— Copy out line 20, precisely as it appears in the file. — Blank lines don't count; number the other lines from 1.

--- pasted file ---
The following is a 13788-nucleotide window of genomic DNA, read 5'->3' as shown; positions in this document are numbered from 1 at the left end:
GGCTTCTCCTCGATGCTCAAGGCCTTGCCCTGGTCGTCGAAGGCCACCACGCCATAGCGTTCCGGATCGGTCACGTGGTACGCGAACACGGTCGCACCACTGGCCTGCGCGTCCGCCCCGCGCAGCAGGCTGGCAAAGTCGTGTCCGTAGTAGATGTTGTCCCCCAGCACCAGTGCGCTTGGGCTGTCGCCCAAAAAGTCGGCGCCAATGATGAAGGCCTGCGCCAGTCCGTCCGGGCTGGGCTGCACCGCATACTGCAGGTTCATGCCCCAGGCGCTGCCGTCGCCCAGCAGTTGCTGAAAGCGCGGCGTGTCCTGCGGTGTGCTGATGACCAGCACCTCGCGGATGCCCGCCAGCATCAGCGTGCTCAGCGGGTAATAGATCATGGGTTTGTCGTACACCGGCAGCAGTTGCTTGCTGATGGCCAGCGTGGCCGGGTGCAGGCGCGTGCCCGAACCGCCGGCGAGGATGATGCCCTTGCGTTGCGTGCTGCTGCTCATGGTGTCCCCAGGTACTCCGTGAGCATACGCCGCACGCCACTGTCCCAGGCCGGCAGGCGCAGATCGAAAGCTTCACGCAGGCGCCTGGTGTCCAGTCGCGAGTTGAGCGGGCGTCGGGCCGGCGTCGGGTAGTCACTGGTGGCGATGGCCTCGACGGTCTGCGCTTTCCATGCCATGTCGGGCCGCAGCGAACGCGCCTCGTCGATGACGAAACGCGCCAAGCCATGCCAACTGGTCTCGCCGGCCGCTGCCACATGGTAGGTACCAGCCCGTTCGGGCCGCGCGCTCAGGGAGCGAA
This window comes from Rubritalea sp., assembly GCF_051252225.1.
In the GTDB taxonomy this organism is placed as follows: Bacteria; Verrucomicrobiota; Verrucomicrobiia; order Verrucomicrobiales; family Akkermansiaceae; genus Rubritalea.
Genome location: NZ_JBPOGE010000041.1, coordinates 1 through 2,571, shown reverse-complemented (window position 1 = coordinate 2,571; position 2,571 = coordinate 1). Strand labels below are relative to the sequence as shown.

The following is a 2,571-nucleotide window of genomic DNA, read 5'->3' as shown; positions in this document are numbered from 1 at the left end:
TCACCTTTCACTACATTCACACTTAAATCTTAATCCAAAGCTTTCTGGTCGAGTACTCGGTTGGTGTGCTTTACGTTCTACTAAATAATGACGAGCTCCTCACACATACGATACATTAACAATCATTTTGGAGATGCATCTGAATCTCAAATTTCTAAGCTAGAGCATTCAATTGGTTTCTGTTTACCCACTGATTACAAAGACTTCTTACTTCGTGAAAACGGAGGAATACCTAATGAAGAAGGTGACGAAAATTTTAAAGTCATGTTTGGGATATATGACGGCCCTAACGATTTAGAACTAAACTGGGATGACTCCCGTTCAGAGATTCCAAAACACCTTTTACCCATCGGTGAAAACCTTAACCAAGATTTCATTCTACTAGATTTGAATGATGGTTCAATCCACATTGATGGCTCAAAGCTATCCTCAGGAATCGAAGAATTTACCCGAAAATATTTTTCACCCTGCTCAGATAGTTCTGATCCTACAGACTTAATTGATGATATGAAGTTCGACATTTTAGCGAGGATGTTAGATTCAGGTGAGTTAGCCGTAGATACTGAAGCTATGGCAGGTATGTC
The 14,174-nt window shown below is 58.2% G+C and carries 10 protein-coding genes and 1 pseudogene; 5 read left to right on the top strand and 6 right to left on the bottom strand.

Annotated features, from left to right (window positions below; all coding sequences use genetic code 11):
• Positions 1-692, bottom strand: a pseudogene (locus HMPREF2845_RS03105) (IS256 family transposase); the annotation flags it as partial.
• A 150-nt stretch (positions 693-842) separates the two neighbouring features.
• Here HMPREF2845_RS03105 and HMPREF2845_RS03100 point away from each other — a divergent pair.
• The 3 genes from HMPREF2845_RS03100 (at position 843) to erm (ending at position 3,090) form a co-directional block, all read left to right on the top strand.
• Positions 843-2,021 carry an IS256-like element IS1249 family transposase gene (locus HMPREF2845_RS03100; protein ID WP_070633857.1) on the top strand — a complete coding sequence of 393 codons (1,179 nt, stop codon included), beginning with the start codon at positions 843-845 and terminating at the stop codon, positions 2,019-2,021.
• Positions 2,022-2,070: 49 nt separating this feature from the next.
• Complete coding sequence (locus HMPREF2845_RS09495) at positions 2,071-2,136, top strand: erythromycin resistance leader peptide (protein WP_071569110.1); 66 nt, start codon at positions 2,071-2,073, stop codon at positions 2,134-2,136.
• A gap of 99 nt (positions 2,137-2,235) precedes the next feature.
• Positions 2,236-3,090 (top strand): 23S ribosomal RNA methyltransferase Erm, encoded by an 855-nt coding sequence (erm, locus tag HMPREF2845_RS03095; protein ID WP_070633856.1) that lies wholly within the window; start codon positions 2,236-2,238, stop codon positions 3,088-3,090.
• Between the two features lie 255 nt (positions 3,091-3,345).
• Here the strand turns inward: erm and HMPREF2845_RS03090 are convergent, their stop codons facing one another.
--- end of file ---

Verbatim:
• Here the strand turns inward: erm and HMPREF2845_RS03090 are convergent, their stop codons facing one another.